In 1948, the introduction of a set of rules to "alleviate the proliferation of exploitative practices in the recruitment of student-athletes," deemed the Sanity Code, in part eliminated financial aid to athletes not available to other students at their school.[7] The newly introduced Sanity Code prohibited colleges from providing student-athletes with additional financial aid unavailable to the ordinary college student.[3] The amateur collegiate athlete was granted the right to receive payment to cover their tuition-and-fees in order to attend the school, but could not receive money towards their room and board.[5] It is also important to note that the student needed to demonstrate financial need and meet the school's standard admissions requirements in order to be eligible for the scholarship.[5]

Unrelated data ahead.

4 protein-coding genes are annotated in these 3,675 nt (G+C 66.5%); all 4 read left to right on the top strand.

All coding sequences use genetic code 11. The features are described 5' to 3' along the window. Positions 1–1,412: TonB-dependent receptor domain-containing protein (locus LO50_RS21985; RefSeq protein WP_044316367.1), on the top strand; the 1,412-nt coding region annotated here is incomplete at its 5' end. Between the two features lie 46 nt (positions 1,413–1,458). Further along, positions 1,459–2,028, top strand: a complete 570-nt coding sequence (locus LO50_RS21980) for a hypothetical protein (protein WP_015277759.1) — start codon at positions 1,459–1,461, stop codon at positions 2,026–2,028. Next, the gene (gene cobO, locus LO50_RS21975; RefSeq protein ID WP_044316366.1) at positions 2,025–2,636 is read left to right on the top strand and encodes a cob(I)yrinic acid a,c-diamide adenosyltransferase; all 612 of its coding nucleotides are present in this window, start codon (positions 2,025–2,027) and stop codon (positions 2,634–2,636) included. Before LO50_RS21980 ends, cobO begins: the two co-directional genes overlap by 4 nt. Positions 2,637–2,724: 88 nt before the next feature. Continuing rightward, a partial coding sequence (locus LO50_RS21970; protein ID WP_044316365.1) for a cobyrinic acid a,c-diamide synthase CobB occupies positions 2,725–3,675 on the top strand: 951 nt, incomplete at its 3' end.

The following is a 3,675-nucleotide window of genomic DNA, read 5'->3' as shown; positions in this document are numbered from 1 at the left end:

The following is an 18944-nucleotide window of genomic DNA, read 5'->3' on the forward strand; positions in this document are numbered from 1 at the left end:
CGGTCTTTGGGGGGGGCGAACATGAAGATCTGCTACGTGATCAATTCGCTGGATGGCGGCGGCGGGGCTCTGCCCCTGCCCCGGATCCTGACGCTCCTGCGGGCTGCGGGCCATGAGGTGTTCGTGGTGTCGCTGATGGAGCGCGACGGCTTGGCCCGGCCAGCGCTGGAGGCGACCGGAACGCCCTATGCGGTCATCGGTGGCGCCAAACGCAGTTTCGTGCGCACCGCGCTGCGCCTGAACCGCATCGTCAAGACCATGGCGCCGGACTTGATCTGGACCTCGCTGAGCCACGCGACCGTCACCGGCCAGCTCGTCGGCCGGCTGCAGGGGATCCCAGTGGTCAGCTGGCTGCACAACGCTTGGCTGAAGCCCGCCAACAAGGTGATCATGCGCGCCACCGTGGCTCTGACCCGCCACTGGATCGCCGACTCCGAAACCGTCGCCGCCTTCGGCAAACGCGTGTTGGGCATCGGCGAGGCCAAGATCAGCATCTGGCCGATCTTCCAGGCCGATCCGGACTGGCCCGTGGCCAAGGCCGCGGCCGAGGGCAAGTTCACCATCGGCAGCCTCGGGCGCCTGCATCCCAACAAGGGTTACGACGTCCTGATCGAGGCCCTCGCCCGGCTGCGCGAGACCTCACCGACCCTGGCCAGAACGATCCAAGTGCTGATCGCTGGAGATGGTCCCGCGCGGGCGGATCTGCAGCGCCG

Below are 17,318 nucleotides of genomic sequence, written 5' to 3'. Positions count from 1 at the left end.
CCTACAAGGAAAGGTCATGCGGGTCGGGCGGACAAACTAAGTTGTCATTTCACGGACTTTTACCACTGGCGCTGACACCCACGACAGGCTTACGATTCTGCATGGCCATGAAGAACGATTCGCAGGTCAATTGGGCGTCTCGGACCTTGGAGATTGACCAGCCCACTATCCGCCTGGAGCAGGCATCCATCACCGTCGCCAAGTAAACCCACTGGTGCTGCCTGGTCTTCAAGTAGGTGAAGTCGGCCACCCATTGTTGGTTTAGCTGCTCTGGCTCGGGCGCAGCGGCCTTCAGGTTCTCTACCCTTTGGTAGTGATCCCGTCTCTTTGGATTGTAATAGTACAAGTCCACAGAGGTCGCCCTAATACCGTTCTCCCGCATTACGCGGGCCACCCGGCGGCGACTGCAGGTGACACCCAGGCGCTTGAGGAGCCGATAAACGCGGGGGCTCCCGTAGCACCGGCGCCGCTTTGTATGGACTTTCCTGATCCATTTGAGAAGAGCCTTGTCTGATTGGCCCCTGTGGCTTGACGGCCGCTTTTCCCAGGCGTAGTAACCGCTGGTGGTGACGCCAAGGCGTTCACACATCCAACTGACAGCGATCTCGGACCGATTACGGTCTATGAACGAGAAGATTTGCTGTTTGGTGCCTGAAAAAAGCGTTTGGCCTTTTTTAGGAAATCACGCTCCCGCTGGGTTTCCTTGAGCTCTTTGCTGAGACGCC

In 1951, Walter Byers rose as the head authority of the NCAA.[5] Upon his appointment to his position, he created the term “student-athlete” in order to place emphasis on collegiate athletes being students first before athletes.[5] This tactic was used in order to further discourage universities from treating their athletes as professionals with compensation beyond the regulated level, thus solidifying their amateur status.[5] However, Byers views about the level of compensation for athletes would gradually change towards the end of his career.[5] He initially aimed to support rules and regulations that helped to keep college athletics as a student activity versus a profession.[5] But as the business of collegiate sports continued to expand and transform into a multibillion-dollar industry, Byers would go as far as to support the right of endorsement to be granted to student-athletes.[5] Although Byers would be pushed out of his position to lower his voice supporting commercial endorsement, the NCAA would add the right to having their room, board, and “laundry money” be covered by athletic scholarship before Byers ended his term.[5] The next major regulation change occurred in 2011, when the president of the NCAA Mark Emmert allowed Division 1 institutions to give a $2000 stipend to student-athletes on top of their cost of attendance.[5] Emmert continues to seek additional financial support for student-athletes that covers necessary expenses outside of what is covered by athletic scholarship.[5]